Levin himself has testified in numerous cases, the most memorable of which involved a 1991 E. coli outbreak at the Jack in the Box fast-food chain. The chain’s owners alleged that their meat supplier broke its promise to provide a safe and wholesome product. Levin was called in to perform a very simple calculation: count the number of times laboratory tests for the specific pathogen implicated in the outbreak were performed. His answer: zero.
While Levin’s statistical abilities weren’t tested, he came away with a new understanding of how to testify—a lesson he continues to impart to students in his Biostatistics in Legal Proceedings class.
“Statisticians get excited about state-of-the-art methods which are often quite complicated,” Levin says. “But that’s not how you want to testify in court. You want to keep it simple and transparent. You want the judge and jury to nod their heads and say ‘I understand what he’s saying.’”
Like Levin’s Statistics for Lawyers, a new book by Prakash Gorroochurn, associate professor of Biostatistics, provides ample evidence that the field reaches beyond the domain of scientific studies and peer-reviewed articles.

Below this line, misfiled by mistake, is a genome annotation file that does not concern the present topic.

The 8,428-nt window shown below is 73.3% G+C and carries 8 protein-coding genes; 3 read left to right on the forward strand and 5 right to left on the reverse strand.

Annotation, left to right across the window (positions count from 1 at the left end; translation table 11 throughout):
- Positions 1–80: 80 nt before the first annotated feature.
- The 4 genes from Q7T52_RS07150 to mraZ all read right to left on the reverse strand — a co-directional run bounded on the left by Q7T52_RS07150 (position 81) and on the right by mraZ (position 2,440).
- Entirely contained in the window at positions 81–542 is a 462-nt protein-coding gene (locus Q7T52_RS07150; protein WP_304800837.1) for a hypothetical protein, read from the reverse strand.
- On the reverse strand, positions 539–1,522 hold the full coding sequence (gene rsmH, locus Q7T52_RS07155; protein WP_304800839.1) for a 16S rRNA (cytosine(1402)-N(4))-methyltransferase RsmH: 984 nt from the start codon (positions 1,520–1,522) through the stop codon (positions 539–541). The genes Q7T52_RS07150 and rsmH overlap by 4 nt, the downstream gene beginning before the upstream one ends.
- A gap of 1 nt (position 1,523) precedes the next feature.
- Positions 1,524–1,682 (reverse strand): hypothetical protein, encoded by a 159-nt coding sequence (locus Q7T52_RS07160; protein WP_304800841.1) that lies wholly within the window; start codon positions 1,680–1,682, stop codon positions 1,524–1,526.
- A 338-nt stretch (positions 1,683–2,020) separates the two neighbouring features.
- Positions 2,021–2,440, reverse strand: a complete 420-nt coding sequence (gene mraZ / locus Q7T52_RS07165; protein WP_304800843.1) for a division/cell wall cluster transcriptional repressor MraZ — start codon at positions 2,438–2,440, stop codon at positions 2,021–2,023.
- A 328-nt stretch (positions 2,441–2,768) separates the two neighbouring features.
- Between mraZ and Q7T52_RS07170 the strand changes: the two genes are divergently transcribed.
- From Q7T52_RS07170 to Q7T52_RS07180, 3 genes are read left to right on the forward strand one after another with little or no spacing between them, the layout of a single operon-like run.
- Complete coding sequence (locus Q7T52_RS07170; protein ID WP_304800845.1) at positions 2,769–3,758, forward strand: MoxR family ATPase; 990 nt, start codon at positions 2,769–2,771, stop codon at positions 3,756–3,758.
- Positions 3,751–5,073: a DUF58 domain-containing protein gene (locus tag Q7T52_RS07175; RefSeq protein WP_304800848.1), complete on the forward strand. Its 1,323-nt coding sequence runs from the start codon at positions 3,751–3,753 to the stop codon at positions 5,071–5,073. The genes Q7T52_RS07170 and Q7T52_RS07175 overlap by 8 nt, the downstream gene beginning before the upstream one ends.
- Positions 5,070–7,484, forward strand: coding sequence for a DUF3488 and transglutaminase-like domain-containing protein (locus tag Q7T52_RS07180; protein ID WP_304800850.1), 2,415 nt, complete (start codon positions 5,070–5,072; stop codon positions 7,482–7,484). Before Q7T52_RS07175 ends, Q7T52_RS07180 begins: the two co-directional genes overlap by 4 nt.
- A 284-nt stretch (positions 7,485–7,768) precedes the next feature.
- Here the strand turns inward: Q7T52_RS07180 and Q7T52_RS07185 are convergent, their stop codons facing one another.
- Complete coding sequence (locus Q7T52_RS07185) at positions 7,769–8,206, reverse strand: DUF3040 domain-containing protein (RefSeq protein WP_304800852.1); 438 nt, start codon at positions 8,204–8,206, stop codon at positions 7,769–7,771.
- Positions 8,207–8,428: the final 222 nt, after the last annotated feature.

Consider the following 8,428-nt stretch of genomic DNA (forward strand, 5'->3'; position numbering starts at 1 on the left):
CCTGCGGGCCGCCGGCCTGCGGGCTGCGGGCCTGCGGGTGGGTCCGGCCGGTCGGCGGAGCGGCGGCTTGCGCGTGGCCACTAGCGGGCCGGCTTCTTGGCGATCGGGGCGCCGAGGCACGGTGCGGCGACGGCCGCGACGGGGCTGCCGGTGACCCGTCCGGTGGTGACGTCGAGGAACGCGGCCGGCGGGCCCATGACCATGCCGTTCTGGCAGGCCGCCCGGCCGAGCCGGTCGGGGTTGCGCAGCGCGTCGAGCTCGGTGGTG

Classic Topics on the History of Modern Mathematical Statistics: From Laplace to More Recent Times situates the field’s advances in the lives of its progenitors. Released in March, the book is the second in what Gorroochurn hopes is a historical trilogy, following 2012’s Classic Problems of Probability, which won the PROSE Award for Mathematics from the American Publishers Awards for Professional and Scholarly Excellence.
The new book, one of the first exclusively focused on the history of modern statistics, introduces more than a dozen leading figures from the 19th and 20th centuries, including British statistician Ronald Fisher, who is largely credited with creating the field. Equal parts brilliant and egotistical, Fisher clashed with rivals like William Sealy Gosset, who published his statistical papers under the pseudonym Student while employed at the Guinness brewery. (Gorroochurn’s next book will take a deeper look at these statistical spats.)
Geared toward those with some knowledge of statistics, the book will also appeal to anyone with interest in historical drama like the story of Russian mathematician Aleksandr Lyapunov, who was so in love with his wife that on the day she succumbed to tuberculosis, he shot himself in the head. Or Robert Adrian, who fled Ireland for the United States after participating in a failed uprising against the British.
While Gorroochurn’s history of modern statistics is largely the domain of European men, readers will also learn about David Blackwell, who combatted racism and segregation and became the first African-American tenured faculty member at UC Berkeley, and the Indian mathematician Calyampudi Radhakrishna Rao, who each worked independently on an influential theorem that today bears their names.
Statistics is inseparable from the people who developed the field, explains Gorroochurn. Knowing its proponents brings their equations to life. “I can’t imagine teaching statistics without talking about its rich history,” he says. “The past is the torch that guides us to the future.”